CISO View – The Week’s Best News – 2018.01.12

A Review of the Best News of the Week on Cybersecurity Management & Strategy

Facebook bug bounty program paid out $880K in 2017 (SC Magazine, Jan 12 2018)
The 2017 number brings the total payout for the six-year program to $6.3 million. Facebook received upwards of 12,000 submissions last year with most of the more than 400 valid submissions coming from researchers in India, the U.S. and Trinidad & Tobago.

NSA Morale (Schneier on Security, Jan 09 2018)
The articles point to many factors: the recent reorganization, low pay, and the various leaks. I have been saying for a while that the Shadow Brokers leaks have been much more damaging to the NSA — both to morale and operating capabilities — than Edward Snowden.

Threat Simulation – How real does it have to be? (Gartner, Jan 09 2018)
Tools that automate exploitation have been around for years; we can mention things like Metasploit, Core Impact, CANVAS and others. Those are tools used by pentesters so they don’t need to rewrite their exploits for each specific condition they find during their test. So what’s different in the new wave of tools?


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Vulnerability Management: The Most Important Security Issue the CISO Doesn’t Own (Dark Reading, Jan 08 2018)
Information security and IT need to team up to make patch management more efficient and effective. Here’s how and why.

CISOs’ Cyber War: How Did We Get Here? (Dark Reading, Jan 09 2018)
We’ve come to accept software vulnerabilities as part of the package, but the question is why? Why are vulnerabilities part of doing business? The simple answer is unavoidable: market pressure.

The Bane of All Security Tests: Acting on Results (Gartner Blog Network, Jan 10 2018)
How do you prioritize this finding vs other security action items?
What is your additional risk due to this finding?
How do you act on this if your existing tools have just been proven to not stop/detect it?

Here’s how, and why, the Spectre and Meltdown patches will hurt performance (Ars Technica, Jan 11 2018)
Now that microcode and patches are starting to ship, a clearer picture is emerging.

Finnish cybersecurity firm detects new Intel security flaw (The Straits Times, Jan 12 2018)
A new security flaw has been found in Intel hardware which could enable hackers to access corporate laptops remotely, Finnish cybersecurity specialist F-Secure…

Encryption an ‘urgent public safety issue,’ FBI chief says (CNET, Jan 11 2018)
The FBI director says his agency was unable to access the contents of nearly 7,800 devices last year, despite legal authority.

Yet Another FBI Proposal for Insecure Communications (Schneier on Security, Jan 11 2018)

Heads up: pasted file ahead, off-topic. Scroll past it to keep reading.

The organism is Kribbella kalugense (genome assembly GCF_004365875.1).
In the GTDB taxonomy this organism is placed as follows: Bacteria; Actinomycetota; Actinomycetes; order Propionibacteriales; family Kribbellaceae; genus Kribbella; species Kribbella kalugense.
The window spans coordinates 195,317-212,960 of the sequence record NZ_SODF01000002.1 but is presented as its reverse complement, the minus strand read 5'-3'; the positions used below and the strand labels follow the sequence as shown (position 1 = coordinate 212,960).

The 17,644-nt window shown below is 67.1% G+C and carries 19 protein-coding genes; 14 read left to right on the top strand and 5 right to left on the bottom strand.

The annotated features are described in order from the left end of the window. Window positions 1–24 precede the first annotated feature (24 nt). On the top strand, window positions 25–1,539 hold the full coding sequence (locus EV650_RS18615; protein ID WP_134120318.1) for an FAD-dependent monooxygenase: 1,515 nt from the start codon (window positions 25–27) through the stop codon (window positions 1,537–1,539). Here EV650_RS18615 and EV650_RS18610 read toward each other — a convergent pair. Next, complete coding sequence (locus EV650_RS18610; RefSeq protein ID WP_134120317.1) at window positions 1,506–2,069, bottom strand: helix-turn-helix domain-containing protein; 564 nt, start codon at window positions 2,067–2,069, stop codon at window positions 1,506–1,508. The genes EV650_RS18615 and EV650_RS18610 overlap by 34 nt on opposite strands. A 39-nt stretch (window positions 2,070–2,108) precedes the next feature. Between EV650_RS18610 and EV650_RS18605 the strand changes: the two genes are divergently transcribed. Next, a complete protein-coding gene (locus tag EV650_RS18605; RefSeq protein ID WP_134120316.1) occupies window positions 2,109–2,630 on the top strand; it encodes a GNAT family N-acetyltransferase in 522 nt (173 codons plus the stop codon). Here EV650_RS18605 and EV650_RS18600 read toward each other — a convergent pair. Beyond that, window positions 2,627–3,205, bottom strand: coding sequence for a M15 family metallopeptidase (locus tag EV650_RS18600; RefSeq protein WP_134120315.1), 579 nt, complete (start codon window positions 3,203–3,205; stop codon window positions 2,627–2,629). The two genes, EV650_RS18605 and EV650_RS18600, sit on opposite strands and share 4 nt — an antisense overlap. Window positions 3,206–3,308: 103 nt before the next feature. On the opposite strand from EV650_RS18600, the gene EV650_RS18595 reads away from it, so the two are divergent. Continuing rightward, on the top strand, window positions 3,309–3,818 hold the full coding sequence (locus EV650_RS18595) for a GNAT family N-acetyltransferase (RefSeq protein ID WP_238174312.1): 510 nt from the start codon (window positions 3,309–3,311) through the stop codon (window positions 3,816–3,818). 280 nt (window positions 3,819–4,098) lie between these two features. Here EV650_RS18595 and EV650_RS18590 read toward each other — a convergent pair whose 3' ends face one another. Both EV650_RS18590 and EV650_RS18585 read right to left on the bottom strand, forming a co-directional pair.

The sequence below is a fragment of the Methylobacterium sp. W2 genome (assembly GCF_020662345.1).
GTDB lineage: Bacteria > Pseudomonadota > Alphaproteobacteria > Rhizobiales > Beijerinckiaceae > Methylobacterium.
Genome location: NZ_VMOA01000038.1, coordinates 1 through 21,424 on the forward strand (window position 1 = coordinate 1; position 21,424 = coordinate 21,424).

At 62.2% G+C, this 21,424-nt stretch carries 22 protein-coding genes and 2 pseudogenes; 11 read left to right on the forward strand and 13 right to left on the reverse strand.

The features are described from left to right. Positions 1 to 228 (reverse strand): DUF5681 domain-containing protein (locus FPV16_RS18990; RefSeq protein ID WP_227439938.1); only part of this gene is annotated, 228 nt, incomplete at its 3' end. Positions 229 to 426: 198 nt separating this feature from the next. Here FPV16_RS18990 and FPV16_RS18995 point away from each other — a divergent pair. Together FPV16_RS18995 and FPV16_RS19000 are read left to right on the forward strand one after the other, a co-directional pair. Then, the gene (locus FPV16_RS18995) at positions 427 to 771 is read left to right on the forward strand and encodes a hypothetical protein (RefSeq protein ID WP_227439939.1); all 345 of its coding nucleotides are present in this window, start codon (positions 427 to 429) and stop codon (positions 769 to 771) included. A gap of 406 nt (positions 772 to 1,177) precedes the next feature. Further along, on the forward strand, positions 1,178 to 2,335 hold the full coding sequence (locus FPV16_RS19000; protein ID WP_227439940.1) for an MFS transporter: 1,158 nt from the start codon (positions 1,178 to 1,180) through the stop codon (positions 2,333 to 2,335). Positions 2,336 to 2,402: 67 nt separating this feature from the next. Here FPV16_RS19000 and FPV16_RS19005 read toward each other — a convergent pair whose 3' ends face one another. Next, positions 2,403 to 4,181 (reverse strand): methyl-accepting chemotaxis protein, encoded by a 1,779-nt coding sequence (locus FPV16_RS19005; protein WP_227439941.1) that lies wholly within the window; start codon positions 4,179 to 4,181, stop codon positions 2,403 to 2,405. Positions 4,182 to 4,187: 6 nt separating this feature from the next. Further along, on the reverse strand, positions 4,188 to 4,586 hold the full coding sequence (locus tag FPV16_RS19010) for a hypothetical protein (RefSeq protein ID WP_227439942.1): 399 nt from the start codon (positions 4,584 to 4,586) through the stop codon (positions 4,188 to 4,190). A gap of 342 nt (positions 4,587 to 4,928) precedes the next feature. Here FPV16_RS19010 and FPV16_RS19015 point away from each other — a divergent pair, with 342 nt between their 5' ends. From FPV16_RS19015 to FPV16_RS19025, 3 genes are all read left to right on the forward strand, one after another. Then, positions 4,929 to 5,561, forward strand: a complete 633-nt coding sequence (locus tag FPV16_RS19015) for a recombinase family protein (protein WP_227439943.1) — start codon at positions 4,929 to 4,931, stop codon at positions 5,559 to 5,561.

Rosenstein is right that many services like Gmail naturally keep plaintext in the cloud. This is something we pointed out in our 2016 paper: “Don’t Panic.” But forcing companies to build an alternate means to access the plaintext that the user can’t control is an enormous vulnerability.

ACLU says House surveillance bill increases likelihood of abuse (SC Magazine, Jan 08 2018)
The bill would let federal agencies, including the FBI, the broad authority to sift without a warrant through data gather under Section 702 for information about Americans, prior to opening an active investigation.

Cybersecurity and the 2017 US National Security Strategy (Schneier on Security, Jan 10 2018)
Commentaries on the 2017 US national security strategy by Michael Sulmeyer and Ben Buchanan….

Elizabeth Warren Wants Companies That Expose Your Data To Hackers To Pay Up (HuffPost, Jan 11 2018)
Equifax would have paid $1.5 billion in penalties for its data breach last summer if this proposed legislation had been in effect.

New NIST Forensic Tests Help Ensure High-Quality Copies of Digital Evidence (Forensic Focus, Jan 11 2018)
Data found on a suspect’s computer, cell phone or tablet can prove to be crucial evidence in a legal case. A new set of software tools developed at the National Institute of Standards and Technology (NIST) aims to make sure this digital evidence will hold up in court.

How to disrupt attacks caused by social engineering (Microsoft Secure, Jan 10 2018)
According to the Verizon data breach investigation report from 2016, 30 percent of phishing emails were opened. It took a recipient an average of only 40 seconds to open the email and an additional 45 seconds to also open the malicious attachment. 89 percent of all phishing emails were sent by organized crime syndicates and 9 percent by state-sponsored threat actors.

Man charged with spying on thousands of Mac users for 13 years (Naked Security – Sophos, Jan 12 2018)
The technical description of the “Fruitfly” malware is spyware – but perhaps the term creepware would be more appropriate.

Cyxtera acquires Immunity Inc. (Help Net Security, Jan 08 2018)
Cyxtera Technologies has entered into a definitive agreement to acquire privately-held Immunity Inc, a provider in offense-oriented systems vulnerability research, exploit development and penetration testing services.

20 Cybersecurity Vendors Getting Venture Capital Love (Dark Reading, Jan 09 2018)
VCs splashed a record $4B in funding in the cybersecurity pool – here are some highlights among the early- to middle-stage startups who snagged big deals last year.

SolarWinds acquires log-monitoring service Loggly (TechCrunch, Jan 08 2018)
SolarWinds, the company behind services like Pingdom, Papertrail and AppOptics, today announced that it has acquired the cloud-based log-monitoring and analytics service Loggly.

Threatcare Acquires Savage Security (Dark Reading, Jan 09 2018)
The deal expands Threatcare’s business beyond its breach and attack simulation platform to include services and applied research.

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